Kuala Lumpur, Malaysia: A regional consultation among civil society groups and intergovernmental agencies on how to better protect refugees and forced migrants in the Asia-Pacific region concluded in Kuala Lumpur, Malaysia this week, even as more governments in the region were voting against a draft United Nations General Assembly resolution on human rights situations in Burma in New York on the very same day.
India, Malaysia and Bangladesh, hosts to the largest number of Burmese refugees after Thailand, last Friday voted against a draft UN resolution on human rights situations in Burma. Thailand abstained from voting. Among those voting against the draft resolution were North Korea, China, Russia, Zimbabwe and Belarus.
The conference on refugee rights brought together civil society groups and regional and international actors from across the Asia-Pacific region, including the United Nations High Commissioner for Refugees (UNHCR).
“Problems of forced migration and refugee situations exist due to disrespect of human rights. The fact that Burma has the largest number of refugees coming out of its borders into neighbouring countries alone is testament that concerned countries in the region need to adopt a more forward-looking and realistic policy,” said Victor Biak Lian of Chin Human Rights Organization who participated as a panellist in the conference.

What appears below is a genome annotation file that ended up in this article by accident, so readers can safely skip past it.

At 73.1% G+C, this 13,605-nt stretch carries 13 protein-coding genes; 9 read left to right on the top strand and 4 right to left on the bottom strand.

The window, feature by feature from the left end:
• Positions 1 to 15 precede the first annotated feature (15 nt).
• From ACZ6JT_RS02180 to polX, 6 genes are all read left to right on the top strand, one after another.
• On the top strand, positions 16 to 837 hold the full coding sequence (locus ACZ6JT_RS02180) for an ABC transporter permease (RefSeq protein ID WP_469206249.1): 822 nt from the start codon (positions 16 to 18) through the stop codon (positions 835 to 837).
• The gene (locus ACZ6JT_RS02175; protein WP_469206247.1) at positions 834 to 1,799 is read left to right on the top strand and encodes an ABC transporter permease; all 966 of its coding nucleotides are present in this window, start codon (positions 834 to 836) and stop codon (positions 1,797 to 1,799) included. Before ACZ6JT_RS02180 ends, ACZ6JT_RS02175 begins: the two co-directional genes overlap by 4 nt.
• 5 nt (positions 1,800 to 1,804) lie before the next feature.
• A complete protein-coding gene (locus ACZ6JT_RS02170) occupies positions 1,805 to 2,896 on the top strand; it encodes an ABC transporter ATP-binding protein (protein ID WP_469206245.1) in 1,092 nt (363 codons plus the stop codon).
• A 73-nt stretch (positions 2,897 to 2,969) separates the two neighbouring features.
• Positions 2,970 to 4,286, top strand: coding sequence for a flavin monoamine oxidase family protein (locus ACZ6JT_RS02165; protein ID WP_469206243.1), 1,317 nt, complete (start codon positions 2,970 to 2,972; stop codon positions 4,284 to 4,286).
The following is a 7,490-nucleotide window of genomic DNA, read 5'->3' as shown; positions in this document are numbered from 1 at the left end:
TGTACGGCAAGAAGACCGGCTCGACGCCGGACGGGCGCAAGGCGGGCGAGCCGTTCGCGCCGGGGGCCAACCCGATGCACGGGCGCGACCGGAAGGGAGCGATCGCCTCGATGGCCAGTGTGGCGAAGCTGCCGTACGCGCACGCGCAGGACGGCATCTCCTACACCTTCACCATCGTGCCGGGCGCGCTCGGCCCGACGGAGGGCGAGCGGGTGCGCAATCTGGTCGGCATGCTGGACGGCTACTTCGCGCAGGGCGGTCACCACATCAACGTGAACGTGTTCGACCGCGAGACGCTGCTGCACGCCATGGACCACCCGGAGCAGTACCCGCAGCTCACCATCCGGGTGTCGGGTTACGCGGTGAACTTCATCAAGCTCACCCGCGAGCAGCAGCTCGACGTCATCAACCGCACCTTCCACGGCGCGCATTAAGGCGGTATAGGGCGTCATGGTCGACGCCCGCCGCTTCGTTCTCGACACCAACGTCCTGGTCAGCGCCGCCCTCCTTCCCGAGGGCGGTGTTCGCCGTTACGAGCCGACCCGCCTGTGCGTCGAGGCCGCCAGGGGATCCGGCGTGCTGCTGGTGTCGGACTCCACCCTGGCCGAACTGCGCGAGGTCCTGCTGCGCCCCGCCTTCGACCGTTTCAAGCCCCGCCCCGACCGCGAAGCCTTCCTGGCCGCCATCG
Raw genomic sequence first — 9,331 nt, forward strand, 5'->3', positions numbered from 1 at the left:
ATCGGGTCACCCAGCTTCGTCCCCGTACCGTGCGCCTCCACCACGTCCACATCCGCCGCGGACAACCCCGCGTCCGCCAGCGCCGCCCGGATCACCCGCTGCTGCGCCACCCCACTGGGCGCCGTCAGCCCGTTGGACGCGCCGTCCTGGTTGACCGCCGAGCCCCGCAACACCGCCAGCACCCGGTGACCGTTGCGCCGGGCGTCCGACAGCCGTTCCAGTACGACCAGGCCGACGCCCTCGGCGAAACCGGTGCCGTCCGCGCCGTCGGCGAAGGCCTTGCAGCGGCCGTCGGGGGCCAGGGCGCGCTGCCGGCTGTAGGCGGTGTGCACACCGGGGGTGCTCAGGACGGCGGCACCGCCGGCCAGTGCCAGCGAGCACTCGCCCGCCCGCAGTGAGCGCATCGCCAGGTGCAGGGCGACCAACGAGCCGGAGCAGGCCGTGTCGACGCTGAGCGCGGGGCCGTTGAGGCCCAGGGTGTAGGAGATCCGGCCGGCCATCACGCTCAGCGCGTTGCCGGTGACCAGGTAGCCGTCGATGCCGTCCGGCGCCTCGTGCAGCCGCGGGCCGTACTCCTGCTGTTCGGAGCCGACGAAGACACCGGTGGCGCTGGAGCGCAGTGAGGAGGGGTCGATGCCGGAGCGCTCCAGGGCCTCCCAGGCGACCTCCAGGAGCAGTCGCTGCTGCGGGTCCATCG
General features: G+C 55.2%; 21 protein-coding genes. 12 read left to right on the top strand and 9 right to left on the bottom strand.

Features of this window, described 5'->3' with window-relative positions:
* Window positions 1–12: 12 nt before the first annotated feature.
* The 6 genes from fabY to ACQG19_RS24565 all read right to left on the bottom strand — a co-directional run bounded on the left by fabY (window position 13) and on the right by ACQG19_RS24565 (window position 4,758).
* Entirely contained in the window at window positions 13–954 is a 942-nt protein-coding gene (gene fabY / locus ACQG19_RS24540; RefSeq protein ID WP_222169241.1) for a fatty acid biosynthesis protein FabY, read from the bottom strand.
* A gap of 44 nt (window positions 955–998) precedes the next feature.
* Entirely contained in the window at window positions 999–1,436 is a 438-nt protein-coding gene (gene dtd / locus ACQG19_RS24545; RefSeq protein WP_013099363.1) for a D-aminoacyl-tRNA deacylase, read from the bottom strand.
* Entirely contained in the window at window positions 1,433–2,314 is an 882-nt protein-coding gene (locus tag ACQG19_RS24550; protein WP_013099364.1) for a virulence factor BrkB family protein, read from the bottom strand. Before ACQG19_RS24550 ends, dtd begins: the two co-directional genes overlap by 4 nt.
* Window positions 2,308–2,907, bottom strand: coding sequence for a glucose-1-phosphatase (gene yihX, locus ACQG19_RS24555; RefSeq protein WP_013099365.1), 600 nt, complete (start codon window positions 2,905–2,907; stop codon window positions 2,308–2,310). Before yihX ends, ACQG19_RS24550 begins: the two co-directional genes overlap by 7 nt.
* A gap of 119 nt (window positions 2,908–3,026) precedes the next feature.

Victor Biak Lian, a Board Member of Chin Human Rights Organization (CHRO) spoke as a panellist at the conference on the topic “Ethics in Working with Refugees: Community Perspectives and Principles of Partnership.” Proposing a more ethical and rights-based approach to dealing with refugee issues, Victor Biak Lian invited more non-governmental organizations in the region to engage in the protection of refugees in the region.
In an unrelated incident, a leader of Chin Refugee Committee (CRC), a refugee community group which won the Suaram Human Rights Award, died after suffering from stomach cancer at a Kuala Lumpur hospital. Those who knew Mr. Tin Hmung describe him as a dedicated and committed activist, who put the need and welfare of the community ahead of his own welfare and that of his family.
According to the conference papers, only 17 out of 55 countries in the Asia-Pacific region have only acceded to the international instrument governing the rights of refugees, an added challenge standing in the way of civil society groups in the region engaged in refugee protection advocacy.
Participants of the conference included civil society organizations from South Asia, Southeast Asia, Northeast Asia, Central Asia, Australia, New Zealand and the Pacific.
The first regional consultation of its kind, the conference is seen as a collective civil society initiative that will help to advance refugee rights across the Asia-Pacific region.
27 November, 2008